Prospectus on Larval Cirriped Setation Formulae, Revisited

Prospectus on Larval Cirriped Setation Formulae, Revisited Setation sequences of the appendages, as well as other characters of cirriped nauplii reared in the laboratory, are invaluable in identification of nauplii taken from the plankton, and in the past few decades those of numerous coastal and a few oceanic species have been described. In addition, larval characters have provided insights into the relationships between various taxa, and it is now apparent certain clades exhibit unique patterns. However, setation sequence patterns of the sixth or last naupliar stage have not been used in phylogenetic studies. Therefore, we have compiled and attempted to standardize them for a preliminary cladistic analysis. Setal characteristics of 31 taxa are compared cladistically with a previously published matrix of largely other naupliar characters. While the results fell short of expectations, rank-order comparisons with a generally accepted classification demonstrates a moderately strong positive correlation between them, that between larval characters and setation sequencing being stronger than either set of larval characteristics was with the classification. Analyses of certain species groups run to test various hypotheses were eminently more satisfactory. Although the present database is limited by the reliability of the original data and our manipulations of them, the results indicate there is sufficient phylogenetic information in larval characters and setation sequences to allow comparisons with generally accepted phylogenies based on adult characters. Refinements of setation sequencing appearing in several recent studies, including recognition of additional setal types and more rigorous comparative approaches in establishing homologies, hold great promise for the future. The Nauplius is a wobbly thing, a head without a body: He flops about with foolish jerks, a regular Tom-noddy. Some said he was an ancestor, but others said: “What, HIM? He's just a Nectochaeta with Crustacean skin and limb!” –Walter Garstang, 1954 http://www.deepdyve.com/assets/images/DeepDyve-Logo-lg.png Journal of Crustacean Biology Brill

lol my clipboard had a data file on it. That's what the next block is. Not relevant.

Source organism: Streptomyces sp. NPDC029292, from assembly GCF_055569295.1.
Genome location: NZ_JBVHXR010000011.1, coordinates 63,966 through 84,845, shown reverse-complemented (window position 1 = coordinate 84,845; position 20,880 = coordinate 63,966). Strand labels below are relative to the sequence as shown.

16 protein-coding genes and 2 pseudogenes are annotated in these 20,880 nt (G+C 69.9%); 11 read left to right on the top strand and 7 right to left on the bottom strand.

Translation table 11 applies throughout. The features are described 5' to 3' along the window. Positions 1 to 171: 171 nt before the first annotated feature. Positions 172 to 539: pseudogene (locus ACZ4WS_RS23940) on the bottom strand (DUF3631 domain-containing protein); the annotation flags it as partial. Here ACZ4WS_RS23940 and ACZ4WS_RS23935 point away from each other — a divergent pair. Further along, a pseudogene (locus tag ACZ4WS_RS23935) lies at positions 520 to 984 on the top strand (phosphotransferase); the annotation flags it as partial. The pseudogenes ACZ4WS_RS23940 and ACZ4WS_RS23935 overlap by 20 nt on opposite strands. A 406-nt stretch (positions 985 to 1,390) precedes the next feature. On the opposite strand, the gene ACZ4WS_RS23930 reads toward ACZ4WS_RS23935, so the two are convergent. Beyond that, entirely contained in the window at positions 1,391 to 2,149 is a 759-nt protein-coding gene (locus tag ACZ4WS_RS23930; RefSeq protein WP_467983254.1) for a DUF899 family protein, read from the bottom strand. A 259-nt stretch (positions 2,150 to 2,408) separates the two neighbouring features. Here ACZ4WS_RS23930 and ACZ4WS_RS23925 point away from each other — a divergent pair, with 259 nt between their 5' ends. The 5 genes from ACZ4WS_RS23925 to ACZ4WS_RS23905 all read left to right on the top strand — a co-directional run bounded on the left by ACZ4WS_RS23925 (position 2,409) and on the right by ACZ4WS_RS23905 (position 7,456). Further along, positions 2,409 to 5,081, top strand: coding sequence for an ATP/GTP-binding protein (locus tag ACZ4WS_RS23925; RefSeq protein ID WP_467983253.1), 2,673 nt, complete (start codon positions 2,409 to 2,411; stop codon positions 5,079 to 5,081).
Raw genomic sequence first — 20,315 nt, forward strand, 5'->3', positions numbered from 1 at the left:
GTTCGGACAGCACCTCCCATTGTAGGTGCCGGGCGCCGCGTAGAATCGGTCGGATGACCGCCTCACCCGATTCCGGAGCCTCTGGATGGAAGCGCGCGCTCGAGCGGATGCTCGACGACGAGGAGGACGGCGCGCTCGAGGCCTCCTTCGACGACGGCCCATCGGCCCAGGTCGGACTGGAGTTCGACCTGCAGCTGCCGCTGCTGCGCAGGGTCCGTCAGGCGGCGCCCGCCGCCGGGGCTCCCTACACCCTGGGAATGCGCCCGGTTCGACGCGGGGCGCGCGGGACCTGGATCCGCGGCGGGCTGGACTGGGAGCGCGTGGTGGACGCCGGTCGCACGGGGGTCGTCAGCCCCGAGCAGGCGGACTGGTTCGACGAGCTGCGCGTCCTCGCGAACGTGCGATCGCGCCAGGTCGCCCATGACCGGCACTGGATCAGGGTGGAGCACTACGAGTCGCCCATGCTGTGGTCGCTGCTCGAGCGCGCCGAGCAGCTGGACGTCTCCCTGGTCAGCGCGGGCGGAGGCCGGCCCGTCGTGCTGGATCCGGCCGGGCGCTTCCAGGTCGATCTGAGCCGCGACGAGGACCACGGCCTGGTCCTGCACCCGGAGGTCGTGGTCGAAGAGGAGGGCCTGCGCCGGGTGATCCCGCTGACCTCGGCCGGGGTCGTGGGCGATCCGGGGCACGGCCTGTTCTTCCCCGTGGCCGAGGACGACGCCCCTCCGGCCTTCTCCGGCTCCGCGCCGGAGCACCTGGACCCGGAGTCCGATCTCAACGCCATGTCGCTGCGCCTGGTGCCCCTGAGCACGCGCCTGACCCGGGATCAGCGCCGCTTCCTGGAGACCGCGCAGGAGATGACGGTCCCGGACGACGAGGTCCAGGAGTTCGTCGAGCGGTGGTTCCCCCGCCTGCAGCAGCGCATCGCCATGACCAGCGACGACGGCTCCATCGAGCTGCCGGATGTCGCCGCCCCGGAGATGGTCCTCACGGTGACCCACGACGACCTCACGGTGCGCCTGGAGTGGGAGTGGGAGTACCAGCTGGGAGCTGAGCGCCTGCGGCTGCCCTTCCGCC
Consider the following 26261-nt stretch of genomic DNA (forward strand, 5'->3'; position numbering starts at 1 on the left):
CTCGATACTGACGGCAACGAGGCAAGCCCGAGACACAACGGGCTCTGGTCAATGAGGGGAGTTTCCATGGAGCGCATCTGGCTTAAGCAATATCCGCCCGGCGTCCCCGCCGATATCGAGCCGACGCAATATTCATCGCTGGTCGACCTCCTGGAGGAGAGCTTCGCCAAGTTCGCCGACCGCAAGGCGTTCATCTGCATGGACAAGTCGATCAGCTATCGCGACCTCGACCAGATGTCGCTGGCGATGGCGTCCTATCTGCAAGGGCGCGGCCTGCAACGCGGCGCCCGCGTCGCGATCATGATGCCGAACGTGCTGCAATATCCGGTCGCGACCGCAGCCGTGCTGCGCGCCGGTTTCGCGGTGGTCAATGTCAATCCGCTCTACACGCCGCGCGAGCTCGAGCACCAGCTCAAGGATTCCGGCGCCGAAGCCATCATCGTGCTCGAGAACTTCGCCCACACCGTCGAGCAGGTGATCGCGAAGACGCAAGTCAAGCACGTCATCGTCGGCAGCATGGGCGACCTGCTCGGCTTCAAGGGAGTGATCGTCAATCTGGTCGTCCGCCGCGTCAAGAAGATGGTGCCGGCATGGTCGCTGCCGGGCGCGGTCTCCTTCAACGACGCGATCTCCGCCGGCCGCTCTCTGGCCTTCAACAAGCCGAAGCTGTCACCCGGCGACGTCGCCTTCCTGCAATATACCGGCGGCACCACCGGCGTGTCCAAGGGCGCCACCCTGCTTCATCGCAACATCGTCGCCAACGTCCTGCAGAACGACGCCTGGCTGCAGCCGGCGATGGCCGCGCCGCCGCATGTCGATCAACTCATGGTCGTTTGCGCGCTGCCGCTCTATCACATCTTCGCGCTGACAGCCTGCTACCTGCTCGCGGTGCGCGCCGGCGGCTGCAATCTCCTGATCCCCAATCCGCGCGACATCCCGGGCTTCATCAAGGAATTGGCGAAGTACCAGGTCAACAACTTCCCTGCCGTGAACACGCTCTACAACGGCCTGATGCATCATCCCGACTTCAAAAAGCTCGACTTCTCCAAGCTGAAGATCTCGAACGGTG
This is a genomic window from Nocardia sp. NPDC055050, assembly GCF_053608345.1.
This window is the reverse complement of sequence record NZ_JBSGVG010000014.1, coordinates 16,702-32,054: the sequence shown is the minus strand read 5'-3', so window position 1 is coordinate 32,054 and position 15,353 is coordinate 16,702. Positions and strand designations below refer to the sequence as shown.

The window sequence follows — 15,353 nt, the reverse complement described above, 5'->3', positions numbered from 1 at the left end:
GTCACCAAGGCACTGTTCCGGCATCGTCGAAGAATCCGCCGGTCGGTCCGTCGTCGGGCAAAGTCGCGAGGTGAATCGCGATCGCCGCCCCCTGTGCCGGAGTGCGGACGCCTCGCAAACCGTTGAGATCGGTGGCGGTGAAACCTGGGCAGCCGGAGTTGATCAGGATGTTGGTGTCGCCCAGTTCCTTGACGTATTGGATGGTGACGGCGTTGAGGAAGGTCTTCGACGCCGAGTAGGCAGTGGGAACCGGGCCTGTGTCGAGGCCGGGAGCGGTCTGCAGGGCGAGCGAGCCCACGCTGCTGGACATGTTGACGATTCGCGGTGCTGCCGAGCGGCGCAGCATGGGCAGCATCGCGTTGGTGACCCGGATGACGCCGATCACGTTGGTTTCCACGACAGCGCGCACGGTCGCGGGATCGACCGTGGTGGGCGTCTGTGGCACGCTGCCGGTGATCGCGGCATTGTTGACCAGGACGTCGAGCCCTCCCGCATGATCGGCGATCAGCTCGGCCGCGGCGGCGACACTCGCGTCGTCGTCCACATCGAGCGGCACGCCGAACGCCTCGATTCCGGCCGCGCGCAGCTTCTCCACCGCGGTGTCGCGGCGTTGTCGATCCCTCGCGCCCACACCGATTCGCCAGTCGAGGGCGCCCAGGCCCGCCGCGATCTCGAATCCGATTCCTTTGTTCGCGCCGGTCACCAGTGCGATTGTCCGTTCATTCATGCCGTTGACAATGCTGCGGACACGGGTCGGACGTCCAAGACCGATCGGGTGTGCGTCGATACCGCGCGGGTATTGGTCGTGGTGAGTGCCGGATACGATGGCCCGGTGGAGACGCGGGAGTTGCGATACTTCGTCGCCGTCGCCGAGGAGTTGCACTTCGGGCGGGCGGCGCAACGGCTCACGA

Prospectus on Larval Cirriped Setation Formulae, Revisited

Journal of Crustacean Biology, Volume 21 (1): 56 – Jan 1, 2001

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Copyright
The Crustacean Society
Subject
CONTENTS
ISSN
0278-0372
eISSN
1937-240X
D.O.I.
10.1163/20021975-99990109
Publisher site
See Article on Publisher Site

Abstract

Setation sequences of the appendages, as well as other characters of cirriped nauplii reared in the laboratory, are invaluable in identification of nauplii taken from the plankton, and in the past few decades those of numerous coastal and a few oceanic species have been described. In addition, larval characters have provided insights into the relationships between various taxa, and it is now apparent certain clades exhibit unique patterns. However, setation sequence patterns of the sixth or last naupliar stage have not been used in phylogenetic studies. Therefore, we have compiled and attempted to standardize them for a preliminary cladistic analysis. Setal characteristics of 31 taxa are compared cladistically with a previously published matrix of largely other naupliar characters. While the results fell short of expectations, rank-order comparisons with a generally accepted classification demonstrates a moderately strong positive correlation between them, that between larval characters and setation sequencing being stronger than either set of larval characteristics was with the classification. Analyses of certain species groups run to test various hypotheses were eminently more satisfactory. Although the present database is limited by the reliability of the original data and our manipulations of them, the results indicate there is sufficient phylogenetic information in larval characters and setation sequences to allow comparisons with generally accepted phylogenies based on adult characters. Refinements of setation sequencing appearing in several recent studies, including recognition of additional setal types and more rigorous comparative approaches in establishing homologies, hold great promise for the future. The Nauplius is a wobbly thing, a head without a body: He flops about with foolish jerks, a regular Tom-noddy. Some said he was an ancestor, but others said: “What, HIM? He's just a Nectochaeta with Crustacean skin and limb!” –Walter Garstang, 1954

Journal

Journal of Crustacean BiologyBrill

Published: Jan 1, 2001

References

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